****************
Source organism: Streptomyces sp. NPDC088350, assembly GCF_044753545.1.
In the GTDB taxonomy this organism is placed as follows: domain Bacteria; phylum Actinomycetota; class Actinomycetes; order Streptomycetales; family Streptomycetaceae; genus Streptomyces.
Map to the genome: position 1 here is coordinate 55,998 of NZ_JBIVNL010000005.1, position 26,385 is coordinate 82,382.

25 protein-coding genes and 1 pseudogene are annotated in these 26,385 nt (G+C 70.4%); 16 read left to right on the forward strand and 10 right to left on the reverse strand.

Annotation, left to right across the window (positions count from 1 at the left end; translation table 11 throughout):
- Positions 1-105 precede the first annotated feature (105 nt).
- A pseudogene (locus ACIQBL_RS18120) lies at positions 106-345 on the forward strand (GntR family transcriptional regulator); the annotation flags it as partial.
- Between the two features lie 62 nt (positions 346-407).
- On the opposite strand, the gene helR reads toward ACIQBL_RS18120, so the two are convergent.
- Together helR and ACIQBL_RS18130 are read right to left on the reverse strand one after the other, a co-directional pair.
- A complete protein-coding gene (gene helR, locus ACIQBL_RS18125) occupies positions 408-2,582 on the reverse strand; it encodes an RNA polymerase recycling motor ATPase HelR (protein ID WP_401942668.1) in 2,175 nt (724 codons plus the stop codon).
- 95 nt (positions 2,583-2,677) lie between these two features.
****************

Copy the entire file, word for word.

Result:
Source organism: Streptomyces sp. NPDC088350, assembly GCF_044753545.1.
In the GTDB taxonomy this organism is placed as follows: domain Bacteria; phylum Actinomycetota; class Actinomycetes; order Streptomycetales; family Streptomycetaceae; genus Streptomyces.
Map to the genome: position 1 here is coordinate 55,998 of NZ_JBIVNL010000005.1, position 26,385 is coordinate 82,382.

25 protein-coding genes and 1 pseudogene are annotated in these 26,385 nt (G+C 70.4%); 16 read left to right on the forward strand and 10 right to left on the reverse strand.

Annotation, left to right across the window (positions count from 1 at the left end; translation table 11 throughout):
- Positions 1-105 precede the first annotated feature (105 nt).
- A pseudogene (locus ACIQBL_RS18120) lies at positions 106-345 on the forward strand (GntR family transcriptional regulator); the annotation flags it as partial.
- Between the two features lie 62 nt (positions 346-407).
- On the opposite strand, the gene helR reads toward ACIQBL_RS18120, so the two are convergent.
- Together helR and ACIQBL_RS18130 are read right to left on the reverse strand one after the other, a co-directional pair.
- A complete protein-coding gene (gene helR, locus ACIQBL_RS18125) occupies positions 408-2,582 on the reverse strand; it encodes an RNA polymerase recycling motor ATPase HelR (protein ID WP_401942668.1) in 2,175 nt (724 codons plus the stop codon).
- 95 nt (positions 2,583-2,677) lie between these two features.